Erin Latham – President and Founder of Mo’mix

Erin Latham - President and Founder of Mo'mix

Think. I know that sounds vague. Everyone thinks, but how often do you really take a step back and think about your business strategy, what’s worked, what hasn’t, and why?

Erin Latham has served as a technology and open data government advisor to local and state government and higher education organizations for more than 15 years. She’s worked with more than 50 organizations to help them evaluate, select, and implement commercial accounting and reporting solutions.

Erin recognized a recurring data accessibility challenge her clients faced when implementing commercially driven business intelligence, reporting, and enterprise resource planning solutions that weren’t designed to meet governmental and educational needs.

In 2011, Mo’mix Solutions established a public-private partnership with local governments around the U.S. to create a cloud-based performance data management suite of applications called Performance Center. The suite helps facilitate better outcomes for governmental and educational organizations by making data easier to understand and share with the public sector.

Performance Center increases efficiency in public-sector budget preparation, reporting, fiscal transparency, and performance management. The Government Finance Officers Association recognized this initiative in 2014 and awarded Mo’mix Solutions and Williamson County, Texas, the coveted Louisville Award for Business Intelligence Innovation and Collaboration.

Mo’mix Solutions is one of the fastest-growing woman-owned corporations and has been recognized by Inc. as one of the 500 fastest-growing companies and No. 48 in the IT services field. The Wall Street Journal, Bloomberg Business, Yahoo Finance, and the Center for Digital Government have featured Performance Center’s business intelligence solution for bringing innovation and cost-saving solutions to education and the government.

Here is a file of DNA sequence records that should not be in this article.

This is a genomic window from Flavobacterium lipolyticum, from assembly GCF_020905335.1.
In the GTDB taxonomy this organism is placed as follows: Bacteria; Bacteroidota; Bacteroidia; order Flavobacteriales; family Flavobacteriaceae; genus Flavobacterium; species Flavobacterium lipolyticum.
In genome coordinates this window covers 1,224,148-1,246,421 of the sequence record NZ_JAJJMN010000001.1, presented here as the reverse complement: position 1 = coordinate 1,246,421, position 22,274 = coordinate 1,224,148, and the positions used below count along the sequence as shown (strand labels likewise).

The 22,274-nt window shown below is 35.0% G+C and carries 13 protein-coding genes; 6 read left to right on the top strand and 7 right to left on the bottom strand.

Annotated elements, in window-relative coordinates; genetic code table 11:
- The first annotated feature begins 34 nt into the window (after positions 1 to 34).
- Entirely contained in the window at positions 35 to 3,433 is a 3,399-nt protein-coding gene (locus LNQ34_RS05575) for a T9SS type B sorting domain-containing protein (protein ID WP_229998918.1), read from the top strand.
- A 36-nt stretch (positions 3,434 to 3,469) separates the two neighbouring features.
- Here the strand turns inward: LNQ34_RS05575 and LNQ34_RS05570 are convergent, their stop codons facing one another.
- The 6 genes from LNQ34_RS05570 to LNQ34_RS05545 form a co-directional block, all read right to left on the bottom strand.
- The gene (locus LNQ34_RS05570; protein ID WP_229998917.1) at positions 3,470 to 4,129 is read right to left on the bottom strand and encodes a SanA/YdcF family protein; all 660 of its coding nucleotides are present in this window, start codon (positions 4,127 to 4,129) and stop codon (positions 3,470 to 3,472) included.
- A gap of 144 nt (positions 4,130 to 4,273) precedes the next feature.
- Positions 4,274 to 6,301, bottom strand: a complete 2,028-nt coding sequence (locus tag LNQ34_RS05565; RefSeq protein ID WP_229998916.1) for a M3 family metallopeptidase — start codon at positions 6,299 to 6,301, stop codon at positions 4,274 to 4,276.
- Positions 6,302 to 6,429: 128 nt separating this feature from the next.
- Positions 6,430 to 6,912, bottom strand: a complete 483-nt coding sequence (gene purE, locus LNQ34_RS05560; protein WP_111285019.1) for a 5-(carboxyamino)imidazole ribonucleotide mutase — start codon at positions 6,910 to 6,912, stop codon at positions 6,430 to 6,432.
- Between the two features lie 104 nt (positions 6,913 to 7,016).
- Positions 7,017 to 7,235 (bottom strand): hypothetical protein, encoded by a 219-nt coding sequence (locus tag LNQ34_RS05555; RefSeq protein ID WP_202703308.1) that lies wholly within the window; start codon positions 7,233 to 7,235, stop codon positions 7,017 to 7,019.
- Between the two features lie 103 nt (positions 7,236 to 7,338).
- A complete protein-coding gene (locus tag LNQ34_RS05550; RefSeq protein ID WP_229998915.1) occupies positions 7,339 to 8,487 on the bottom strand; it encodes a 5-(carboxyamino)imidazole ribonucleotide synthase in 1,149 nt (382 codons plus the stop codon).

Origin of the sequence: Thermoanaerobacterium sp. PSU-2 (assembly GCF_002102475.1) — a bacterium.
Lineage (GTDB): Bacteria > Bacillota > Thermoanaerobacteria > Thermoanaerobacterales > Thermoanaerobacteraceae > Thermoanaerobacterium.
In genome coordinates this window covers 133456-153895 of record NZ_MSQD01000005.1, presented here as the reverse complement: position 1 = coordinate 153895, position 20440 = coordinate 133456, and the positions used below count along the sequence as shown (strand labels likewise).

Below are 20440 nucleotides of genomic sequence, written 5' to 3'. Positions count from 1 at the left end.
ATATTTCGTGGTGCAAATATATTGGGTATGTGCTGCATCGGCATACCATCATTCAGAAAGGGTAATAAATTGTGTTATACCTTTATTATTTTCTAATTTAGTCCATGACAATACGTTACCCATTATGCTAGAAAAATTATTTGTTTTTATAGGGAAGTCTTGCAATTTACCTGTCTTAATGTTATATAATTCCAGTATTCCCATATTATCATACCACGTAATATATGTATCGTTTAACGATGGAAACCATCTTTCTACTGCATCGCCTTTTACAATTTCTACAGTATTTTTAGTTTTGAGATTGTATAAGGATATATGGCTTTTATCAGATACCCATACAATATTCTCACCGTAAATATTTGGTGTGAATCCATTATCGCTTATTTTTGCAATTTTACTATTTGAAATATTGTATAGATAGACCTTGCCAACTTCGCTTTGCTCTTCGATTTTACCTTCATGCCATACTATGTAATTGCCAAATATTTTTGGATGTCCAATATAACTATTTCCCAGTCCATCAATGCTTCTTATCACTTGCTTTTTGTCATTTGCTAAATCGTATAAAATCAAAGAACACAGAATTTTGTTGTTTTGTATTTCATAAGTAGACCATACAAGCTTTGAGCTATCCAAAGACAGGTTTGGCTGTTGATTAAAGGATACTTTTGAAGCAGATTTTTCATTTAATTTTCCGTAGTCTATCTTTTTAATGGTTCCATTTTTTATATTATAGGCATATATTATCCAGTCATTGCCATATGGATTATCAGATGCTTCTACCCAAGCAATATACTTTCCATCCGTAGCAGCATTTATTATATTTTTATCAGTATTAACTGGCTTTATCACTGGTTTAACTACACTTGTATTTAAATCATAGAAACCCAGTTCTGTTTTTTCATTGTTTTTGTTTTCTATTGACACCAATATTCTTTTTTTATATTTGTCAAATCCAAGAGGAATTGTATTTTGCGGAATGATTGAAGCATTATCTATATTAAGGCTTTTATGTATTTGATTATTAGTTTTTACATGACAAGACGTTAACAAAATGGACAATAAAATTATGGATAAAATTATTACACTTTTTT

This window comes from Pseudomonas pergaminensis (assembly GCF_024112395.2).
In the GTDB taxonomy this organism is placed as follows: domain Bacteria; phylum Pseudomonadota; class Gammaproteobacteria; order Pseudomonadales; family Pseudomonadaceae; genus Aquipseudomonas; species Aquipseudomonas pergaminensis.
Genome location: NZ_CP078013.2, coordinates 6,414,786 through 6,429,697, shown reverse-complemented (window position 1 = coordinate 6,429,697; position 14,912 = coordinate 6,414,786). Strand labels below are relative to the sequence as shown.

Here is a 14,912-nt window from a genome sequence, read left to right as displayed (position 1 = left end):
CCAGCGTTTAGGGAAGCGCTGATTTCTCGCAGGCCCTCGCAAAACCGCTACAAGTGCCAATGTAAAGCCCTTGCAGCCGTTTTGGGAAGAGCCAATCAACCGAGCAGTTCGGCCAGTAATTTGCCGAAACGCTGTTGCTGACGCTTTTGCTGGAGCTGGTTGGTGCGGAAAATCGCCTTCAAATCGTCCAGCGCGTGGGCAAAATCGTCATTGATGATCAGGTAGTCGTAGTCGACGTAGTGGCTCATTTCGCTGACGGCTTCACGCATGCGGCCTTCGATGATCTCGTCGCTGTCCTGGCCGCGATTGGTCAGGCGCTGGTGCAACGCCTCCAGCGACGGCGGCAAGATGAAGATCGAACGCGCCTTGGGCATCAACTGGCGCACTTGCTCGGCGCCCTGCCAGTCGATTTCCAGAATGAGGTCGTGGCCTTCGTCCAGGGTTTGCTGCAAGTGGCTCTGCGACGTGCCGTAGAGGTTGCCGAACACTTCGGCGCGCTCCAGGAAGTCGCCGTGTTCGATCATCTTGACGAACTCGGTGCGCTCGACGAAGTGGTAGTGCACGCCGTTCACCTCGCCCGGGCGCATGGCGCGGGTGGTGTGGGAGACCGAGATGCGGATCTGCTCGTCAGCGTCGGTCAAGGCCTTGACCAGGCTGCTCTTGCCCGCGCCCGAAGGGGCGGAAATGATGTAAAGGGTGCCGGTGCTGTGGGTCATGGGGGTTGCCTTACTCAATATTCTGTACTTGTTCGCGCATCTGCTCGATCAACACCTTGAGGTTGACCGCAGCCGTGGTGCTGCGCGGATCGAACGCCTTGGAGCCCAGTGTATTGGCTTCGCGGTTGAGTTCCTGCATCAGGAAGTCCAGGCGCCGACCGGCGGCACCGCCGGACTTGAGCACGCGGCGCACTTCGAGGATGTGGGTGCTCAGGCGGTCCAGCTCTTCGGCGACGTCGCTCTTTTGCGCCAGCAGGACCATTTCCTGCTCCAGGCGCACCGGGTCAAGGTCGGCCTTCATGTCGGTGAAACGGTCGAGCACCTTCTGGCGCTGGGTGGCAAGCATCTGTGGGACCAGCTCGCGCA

Where did the idea for Mo’mix Solutions come from?

While working with local governments and educators, I became extremely frustrated with the software and consulting services that tax dollars were being spent on to improve operations. They left these organizations without the tools to easily access and understand all the data that was being inputted into the ERP system.

I also recognized similarities in how these organizations needed to report, view, comply, and understand their data to drive better planning and outcomes for the services they provide. For us, creating a community-driven data management product to support internal and external transparency made economical and philosophical sense.

What does your typical day look like, and how do you make it productive?

It always starts with coffee. I’m a night owl, and strategizing and innovating happen for me when it’s quiet. We just implemented objectives and key results as part of our strategic plan for 2015, and they’re key for minimizing distractions. Keeping an eye on the OKRs we’re accountable for each month or quarter keeps our team focused and productive in moving the needle forward.

How do you bring ideas to life?

I love the strategy part of our business and figuring out how to look at common problems for our clients and solve them with our technology. We use an idea generator that allows us to capture information from our walkabouts with customers or prospects and identify use cases for new product features or services that lead to better outcomes for users.

We create authentic public-private partnerships to develop solutions that meet common challenges. Collaborating to deliver common solutions — and creating a positive economic impact — is inspiring.

What’s one trend that really excites you?

Predictive analytics and citizen engagement both fascinate me.

What is one habit of yours that makes you more productive as an entrepreneur?